DOES MAN INHERIT A SINFUL NATURE?
A Scriptural Discourse on the Human Constitution
By Jesse Morrell
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The question, “Does man inherit a sinful nature?” is a question that has been discussed throughout Christian history. In our day, this question is very important and relevant. We live in a society that primarily does not take personal responsibility for moral actions. Criminals are victimized and excused through philosophies of circumstantial, mental, and genetic determinism. Sinful musicians sing songs justifying their sin by saying, “I was born this way.”
The sin excusing philosophy of the world is nearly identical to the sin excusing theology of the church. As I travel the country preaching in the open air, calling sinners to repentance, both professing Christians and unbelievers declare together in perfect harmony, “I can’t help it. It’s my nature. I was born this way.” If sin is ever justifiable or excusable, the entire system of the gospel is destroyed and an understanding of salvation is entirely distorted. Augustinian theology has taught the church that sin is unavoidable and inevitable, being a necessity of the nature that we are born with. The result is a victimized mentality that excuses wicked behavior, relieves the mind from the weight of guilt, and makes impossible the conviction of personal responsibility that justifies accountability and shows the need for pardon through Christ.
Natural inability to obey God, rooted in the notion of an inherited sinful nature, is the most common excuse for sin. More times than I can count have I heard sinners declare, “Sin is my human nature.” Instead of taking full responsibility and blaming themselves by saying, “Sin is my free choice,” they blame their Creator by saying, “Sin is my nature.” Instead of humbly admitting that sin is the choice of their will, they comfort themselves by saying that sin is the defect of their design and constitution.
If the Christian church is going to see genuine converts, who repent of all their sin and turn to Christ for salvation, the excuses of unbelievers must be overcome. We cannot have genuine revival otherwise. There can be no genuine conversion without genuine conviction. Conviction is a legal term, when all the evidence in the court of law results in the verdict of guilty. Conviction in the legal sense is when the mind of a sinner is convinced of their guilt and deservingness of punishment. There can be no genuine conviction if the mind holds on to an excuse that removes personal responsibility. As long as men try to convince their minds that sin is not their fault, they will never admit that they deserve eternal punishment and, consequently, need God’s merciful pardon through the atonement of Christ. Since only those who deserve wrath are in need of mercy, and since only those who deserve damnation are in need of salvation, sinners must be shown and convinced in their minds that they deserve the wrath and condemnation of God if they are going to be genuinely saved. Those who are convinced that sin is not their personal fault, but is the defect of their inherited nature instead of the deliberation of their own free will, must be shown and convinced otherwise if we are going to have revival.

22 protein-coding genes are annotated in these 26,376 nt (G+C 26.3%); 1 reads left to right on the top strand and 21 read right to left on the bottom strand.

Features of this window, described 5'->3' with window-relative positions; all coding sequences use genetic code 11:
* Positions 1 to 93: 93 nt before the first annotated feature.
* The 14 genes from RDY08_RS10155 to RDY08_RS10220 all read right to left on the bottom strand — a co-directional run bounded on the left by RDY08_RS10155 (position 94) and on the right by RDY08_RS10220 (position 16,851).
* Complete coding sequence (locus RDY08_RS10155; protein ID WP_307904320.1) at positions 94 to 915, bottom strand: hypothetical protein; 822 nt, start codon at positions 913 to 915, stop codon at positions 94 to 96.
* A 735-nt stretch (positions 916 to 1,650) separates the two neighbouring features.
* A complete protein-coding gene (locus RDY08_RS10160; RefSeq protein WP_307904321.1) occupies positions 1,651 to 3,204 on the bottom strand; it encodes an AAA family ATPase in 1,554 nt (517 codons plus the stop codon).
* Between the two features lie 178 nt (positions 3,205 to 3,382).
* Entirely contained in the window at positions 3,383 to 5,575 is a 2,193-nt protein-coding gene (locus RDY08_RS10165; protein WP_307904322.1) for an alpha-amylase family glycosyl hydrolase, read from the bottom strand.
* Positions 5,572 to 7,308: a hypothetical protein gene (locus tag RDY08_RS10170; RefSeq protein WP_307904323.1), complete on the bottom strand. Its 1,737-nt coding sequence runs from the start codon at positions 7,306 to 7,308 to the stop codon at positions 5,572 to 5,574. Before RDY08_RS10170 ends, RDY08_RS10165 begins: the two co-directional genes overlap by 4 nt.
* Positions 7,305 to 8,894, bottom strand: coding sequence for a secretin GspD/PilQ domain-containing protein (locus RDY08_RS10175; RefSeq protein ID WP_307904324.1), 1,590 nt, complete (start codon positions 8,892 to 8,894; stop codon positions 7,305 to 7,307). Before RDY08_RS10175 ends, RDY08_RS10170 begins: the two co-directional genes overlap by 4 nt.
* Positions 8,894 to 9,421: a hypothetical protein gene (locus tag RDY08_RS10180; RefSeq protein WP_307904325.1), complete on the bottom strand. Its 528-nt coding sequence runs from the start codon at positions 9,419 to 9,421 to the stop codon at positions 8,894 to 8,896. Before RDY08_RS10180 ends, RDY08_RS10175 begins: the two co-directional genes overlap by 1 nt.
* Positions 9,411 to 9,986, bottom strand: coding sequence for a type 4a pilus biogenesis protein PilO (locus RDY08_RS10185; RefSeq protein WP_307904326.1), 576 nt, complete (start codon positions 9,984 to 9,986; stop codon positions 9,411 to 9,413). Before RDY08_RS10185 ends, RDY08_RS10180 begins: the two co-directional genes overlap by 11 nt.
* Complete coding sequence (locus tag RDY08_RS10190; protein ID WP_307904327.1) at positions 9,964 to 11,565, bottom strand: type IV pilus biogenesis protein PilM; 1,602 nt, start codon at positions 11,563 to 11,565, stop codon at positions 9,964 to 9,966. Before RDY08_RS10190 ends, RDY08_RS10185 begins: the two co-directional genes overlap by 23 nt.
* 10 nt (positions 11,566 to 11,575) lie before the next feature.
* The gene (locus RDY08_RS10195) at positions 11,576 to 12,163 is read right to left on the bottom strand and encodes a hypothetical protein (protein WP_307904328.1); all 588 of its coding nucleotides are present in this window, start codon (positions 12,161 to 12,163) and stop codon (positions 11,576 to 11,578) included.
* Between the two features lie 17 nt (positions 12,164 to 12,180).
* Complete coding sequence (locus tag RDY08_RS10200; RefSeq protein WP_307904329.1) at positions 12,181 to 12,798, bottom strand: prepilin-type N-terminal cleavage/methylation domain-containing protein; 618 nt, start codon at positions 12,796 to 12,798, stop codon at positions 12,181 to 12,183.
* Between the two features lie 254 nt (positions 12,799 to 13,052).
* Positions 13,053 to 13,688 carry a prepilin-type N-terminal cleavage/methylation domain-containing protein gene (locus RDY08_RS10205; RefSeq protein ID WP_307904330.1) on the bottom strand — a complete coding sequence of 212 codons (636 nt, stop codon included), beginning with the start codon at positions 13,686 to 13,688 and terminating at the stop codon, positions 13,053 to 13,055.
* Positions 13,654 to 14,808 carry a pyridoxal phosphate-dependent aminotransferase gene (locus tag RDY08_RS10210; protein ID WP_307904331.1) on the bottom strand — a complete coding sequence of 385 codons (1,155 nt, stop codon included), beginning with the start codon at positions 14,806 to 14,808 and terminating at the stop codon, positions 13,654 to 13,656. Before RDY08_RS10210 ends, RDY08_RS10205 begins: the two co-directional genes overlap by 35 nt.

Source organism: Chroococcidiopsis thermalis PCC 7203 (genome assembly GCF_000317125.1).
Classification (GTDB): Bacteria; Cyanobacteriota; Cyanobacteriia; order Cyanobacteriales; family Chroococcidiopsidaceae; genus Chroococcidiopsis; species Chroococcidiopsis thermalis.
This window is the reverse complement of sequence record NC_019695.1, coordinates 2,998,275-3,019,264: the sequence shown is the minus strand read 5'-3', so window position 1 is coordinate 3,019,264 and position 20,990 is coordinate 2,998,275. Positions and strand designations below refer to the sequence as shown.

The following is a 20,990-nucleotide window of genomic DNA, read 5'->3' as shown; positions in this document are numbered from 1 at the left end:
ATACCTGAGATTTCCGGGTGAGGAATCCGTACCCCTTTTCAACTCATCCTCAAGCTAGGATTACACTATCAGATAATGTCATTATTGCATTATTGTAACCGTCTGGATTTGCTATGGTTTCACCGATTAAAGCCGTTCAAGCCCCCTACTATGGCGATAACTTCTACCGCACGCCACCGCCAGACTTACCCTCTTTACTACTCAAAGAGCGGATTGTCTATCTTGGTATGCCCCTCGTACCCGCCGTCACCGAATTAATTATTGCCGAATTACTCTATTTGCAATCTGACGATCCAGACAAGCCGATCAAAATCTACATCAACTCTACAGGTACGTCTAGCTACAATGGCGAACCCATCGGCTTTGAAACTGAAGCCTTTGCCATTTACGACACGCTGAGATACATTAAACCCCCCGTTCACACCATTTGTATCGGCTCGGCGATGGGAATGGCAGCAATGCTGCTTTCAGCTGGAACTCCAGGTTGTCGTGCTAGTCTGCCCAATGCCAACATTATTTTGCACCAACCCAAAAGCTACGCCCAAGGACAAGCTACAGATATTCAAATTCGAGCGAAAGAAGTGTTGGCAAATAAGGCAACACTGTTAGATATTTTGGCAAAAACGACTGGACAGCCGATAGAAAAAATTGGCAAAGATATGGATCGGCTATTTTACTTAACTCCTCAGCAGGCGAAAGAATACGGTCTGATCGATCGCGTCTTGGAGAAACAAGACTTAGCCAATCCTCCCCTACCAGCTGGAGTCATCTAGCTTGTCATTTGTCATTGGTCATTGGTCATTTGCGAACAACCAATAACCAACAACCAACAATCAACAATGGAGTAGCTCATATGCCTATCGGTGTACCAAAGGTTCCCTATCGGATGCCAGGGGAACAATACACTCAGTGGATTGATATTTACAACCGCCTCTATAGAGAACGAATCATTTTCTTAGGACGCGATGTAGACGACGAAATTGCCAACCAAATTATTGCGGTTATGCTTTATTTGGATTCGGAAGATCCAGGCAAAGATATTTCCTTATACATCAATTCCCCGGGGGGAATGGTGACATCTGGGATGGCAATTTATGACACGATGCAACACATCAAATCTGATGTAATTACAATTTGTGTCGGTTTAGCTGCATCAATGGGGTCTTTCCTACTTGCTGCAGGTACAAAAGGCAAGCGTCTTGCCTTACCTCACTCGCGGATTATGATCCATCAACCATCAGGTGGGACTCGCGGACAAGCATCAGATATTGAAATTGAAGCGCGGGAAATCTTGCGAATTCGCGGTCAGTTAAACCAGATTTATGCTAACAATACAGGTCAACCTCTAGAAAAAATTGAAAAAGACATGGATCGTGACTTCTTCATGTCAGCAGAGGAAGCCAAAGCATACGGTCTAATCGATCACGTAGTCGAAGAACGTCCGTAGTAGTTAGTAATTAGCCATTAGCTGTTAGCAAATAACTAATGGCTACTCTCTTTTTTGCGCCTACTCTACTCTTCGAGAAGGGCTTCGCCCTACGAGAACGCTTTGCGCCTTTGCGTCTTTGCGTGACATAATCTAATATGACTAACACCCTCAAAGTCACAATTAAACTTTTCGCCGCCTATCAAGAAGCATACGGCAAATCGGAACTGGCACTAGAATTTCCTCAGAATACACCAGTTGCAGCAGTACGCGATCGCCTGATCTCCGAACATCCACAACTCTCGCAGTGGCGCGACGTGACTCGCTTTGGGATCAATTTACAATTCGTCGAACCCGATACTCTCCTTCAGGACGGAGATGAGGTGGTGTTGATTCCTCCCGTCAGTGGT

If men think that they are victims of sin, rather than criminals through sin, they will not look to Christ for merciful pardon but will think that they deserve liberation from any penalties on account of sin. Salvation will only be seen as an act of grace and mercy on God’s part, if sin is seen as entirely and completely inexcusable and unjustifiable. And sin is only inexcusable and unjustifiable if sin is not inevitable but entirely avoidable. The Augustinian doctrine of a sinful nature, however, gives sinners the greatest excuse they could ask for.
Alfred T. Overstreet said, “Can a man really be guilty for possessing the nature with which he is born? Can God show him mercy, and pardon his guilt if it is true that he has suffered the misfortune of being born into this world a sinner? What kind of grace would it be that would save a man from the misfortunate of being born into this world a sinner? It would not be a grace that would save him; it would be justice. And how can a man sincerely repent and condemn himself for his sins if he believed that he was born a sinner and could not avoid sin because of an inborn sin nature? All the fundamental doctrines of the Bible are emptied of their meaning and become contradictory and confusing if the doctrine of original sin is accepted.”
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Jesse Morrell was radically converted to Christ in 2000 out of a life of drugs and crime. After beginning an open air street ministry in 2002, he became a full time omissionary in 2005. He has preached on 105 university and college campuses. He has lectured at Liberty University, Teen Mania Ministries, Youth With A Mission, and in various churches across the nation and abroad.